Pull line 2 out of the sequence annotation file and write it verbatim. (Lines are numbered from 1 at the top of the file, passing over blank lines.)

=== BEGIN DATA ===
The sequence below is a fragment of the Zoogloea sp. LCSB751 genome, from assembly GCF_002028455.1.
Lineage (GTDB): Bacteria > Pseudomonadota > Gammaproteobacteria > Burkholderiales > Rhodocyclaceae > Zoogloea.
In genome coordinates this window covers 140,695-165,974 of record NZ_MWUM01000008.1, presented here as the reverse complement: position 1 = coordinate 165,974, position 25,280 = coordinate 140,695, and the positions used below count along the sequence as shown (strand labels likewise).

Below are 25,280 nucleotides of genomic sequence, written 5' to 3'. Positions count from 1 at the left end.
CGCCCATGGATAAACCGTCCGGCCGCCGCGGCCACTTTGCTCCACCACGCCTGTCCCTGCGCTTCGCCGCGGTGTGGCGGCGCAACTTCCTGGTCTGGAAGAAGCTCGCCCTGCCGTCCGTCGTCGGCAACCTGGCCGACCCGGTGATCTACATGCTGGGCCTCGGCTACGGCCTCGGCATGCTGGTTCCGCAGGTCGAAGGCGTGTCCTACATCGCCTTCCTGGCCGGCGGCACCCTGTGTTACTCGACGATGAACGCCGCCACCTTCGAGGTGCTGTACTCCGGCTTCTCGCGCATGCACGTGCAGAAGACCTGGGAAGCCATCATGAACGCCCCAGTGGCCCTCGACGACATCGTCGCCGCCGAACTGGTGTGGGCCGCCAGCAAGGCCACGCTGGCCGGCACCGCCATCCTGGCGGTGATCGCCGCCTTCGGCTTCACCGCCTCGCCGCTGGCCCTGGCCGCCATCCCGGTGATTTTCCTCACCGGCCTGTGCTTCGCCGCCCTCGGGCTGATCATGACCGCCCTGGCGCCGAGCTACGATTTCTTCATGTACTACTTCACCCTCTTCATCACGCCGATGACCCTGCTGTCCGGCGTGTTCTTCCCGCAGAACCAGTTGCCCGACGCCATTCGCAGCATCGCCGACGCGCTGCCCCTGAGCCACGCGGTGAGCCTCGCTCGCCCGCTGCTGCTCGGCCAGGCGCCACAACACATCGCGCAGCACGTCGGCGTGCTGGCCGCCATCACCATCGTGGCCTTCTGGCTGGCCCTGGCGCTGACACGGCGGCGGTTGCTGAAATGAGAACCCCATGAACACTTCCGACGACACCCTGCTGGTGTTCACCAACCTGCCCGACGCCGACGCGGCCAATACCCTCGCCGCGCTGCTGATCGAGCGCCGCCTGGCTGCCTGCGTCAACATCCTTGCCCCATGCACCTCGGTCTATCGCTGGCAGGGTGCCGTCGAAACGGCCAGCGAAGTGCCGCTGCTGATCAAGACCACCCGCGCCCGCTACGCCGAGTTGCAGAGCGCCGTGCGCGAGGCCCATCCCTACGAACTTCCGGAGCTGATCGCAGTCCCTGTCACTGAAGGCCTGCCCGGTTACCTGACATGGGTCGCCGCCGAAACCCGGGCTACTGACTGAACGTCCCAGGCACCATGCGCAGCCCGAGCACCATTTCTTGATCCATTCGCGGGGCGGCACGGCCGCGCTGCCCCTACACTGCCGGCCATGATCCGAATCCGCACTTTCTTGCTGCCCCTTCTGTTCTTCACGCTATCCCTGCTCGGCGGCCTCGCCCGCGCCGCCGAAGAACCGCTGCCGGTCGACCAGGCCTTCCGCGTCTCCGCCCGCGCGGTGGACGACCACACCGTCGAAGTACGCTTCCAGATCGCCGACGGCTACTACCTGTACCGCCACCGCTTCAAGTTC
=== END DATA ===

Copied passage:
Lineage (GTDB): Bacteria > Pseudomonadota > Gammaproteobacteria > Burkholderiales > Rhodocyclaceae > Zoogloea.